"Though winds and waves assault her keel, He does preserve it, He does steer. Even when the boat seems most to reel, Stormsare the triumph of His art. He will not close His eyes, nor yet His heart." Once more. If everything should melt away, yetyou have "a city that has foundations, whose Builderand Maker is God." Sometimes foreign princes, when they have been afraid of a revolution, have invested all their moneyin the English funds, and then they have said, "Now come what may, my prosperity is safe." Ah, well, it is a blessed thingto invest all your wealth in theheavenly funds and then let the earth go to ruin-our treasure is safe. Let the world, like an old water-logged hulk, godown if she will-it is a wonder that she keeps afloat so long-let her go, I am in the lifeboat which can never sink! And Ishall soon be on shorewhere tempests cannot blow.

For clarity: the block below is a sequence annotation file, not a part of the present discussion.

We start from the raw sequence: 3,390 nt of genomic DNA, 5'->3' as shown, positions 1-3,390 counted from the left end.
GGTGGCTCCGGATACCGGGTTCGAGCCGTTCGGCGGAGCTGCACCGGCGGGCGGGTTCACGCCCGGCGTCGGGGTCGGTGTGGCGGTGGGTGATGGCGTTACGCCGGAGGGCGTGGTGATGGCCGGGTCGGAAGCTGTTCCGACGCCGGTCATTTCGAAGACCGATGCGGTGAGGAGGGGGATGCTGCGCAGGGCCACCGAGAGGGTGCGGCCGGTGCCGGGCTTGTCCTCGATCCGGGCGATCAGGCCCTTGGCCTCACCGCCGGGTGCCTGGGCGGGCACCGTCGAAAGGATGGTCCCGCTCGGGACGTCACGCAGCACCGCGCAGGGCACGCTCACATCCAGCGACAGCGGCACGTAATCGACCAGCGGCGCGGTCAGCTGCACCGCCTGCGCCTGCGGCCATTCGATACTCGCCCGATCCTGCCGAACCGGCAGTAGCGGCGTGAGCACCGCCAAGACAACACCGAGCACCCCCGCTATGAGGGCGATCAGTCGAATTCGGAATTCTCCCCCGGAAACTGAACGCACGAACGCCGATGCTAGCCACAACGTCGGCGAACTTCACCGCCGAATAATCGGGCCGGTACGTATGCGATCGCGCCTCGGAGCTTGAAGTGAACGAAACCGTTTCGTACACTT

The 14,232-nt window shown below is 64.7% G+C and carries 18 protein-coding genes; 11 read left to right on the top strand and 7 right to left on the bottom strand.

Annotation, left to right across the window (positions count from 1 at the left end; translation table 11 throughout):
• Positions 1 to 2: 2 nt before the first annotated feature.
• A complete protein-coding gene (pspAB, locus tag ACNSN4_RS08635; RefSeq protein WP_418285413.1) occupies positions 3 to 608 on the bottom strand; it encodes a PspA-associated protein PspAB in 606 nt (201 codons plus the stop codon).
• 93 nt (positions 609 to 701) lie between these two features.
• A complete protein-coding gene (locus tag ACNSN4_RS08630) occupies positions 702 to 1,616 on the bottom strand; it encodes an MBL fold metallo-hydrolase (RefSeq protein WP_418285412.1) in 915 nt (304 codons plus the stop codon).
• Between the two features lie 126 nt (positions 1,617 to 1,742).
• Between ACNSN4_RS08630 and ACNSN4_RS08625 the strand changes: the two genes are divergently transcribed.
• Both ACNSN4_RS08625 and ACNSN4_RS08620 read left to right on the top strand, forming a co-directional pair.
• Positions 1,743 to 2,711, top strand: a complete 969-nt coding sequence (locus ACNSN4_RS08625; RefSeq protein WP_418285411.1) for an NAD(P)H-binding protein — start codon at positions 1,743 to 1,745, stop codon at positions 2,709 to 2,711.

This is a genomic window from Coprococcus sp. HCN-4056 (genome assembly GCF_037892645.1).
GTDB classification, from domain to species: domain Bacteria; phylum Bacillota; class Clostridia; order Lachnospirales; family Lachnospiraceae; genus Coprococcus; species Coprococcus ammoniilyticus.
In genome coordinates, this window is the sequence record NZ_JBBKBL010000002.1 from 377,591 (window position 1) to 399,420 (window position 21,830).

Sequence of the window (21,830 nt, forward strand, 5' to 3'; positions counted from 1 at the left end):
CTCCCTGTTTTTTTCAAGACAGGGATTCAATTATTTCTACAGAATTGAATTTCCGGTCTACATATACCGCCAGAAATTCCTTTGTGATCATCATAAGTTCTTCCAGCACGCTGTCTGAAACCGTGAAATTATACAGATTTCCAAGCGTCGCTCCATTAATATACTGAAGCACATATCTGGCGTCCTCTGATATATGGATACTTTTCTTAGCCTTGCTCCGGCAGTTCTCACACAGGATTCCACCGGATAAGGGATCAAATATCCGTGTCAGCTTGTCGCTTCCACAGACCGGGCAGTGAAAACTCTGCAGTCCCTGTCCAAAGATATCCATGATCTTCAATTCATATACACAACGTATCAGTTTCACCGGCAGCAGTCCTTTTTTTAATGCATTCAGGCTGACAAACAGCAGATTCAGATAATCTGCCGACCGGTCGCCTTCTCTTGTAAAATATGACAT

Oh, to rest in assured hope, the hope that makes not ashamed! The hope that shall never be confounded! The hope that whendays and years are passed, we shall see the face of Jesus and dwell with Him forever! Courage, Brothers and Sisters-our bestportion and richest heritage remains-andcannot be moved. Rejoice in this, and be of good cheer this day!

Ah, but there are some of you who have only what may be moved, and you are, therefore, sure to lose your all! Go away andmourn and lament. Better still, go to the Cross, stand under the foot of it, and you cannot be shaken there. Look up to theflowing of the Savior's blood and trust Him, fornothing can ever shake you then! As for those of us who possess the things which cannot be shaken, let us stand fast andbe of good courage. Whatever may happen during this week, let us play the man. Let us show that we are not such little childrenas to be cast down by what mayhappen in this poor fleeting state of time. Our country is Immanuel's land! Our hope is above the sky and therefore calmas the summer's ocean! We will see the wreck of everything and yet rejoice in the God of our salvation. The Lord fill us withHis peace for Jesus' sake. Amen.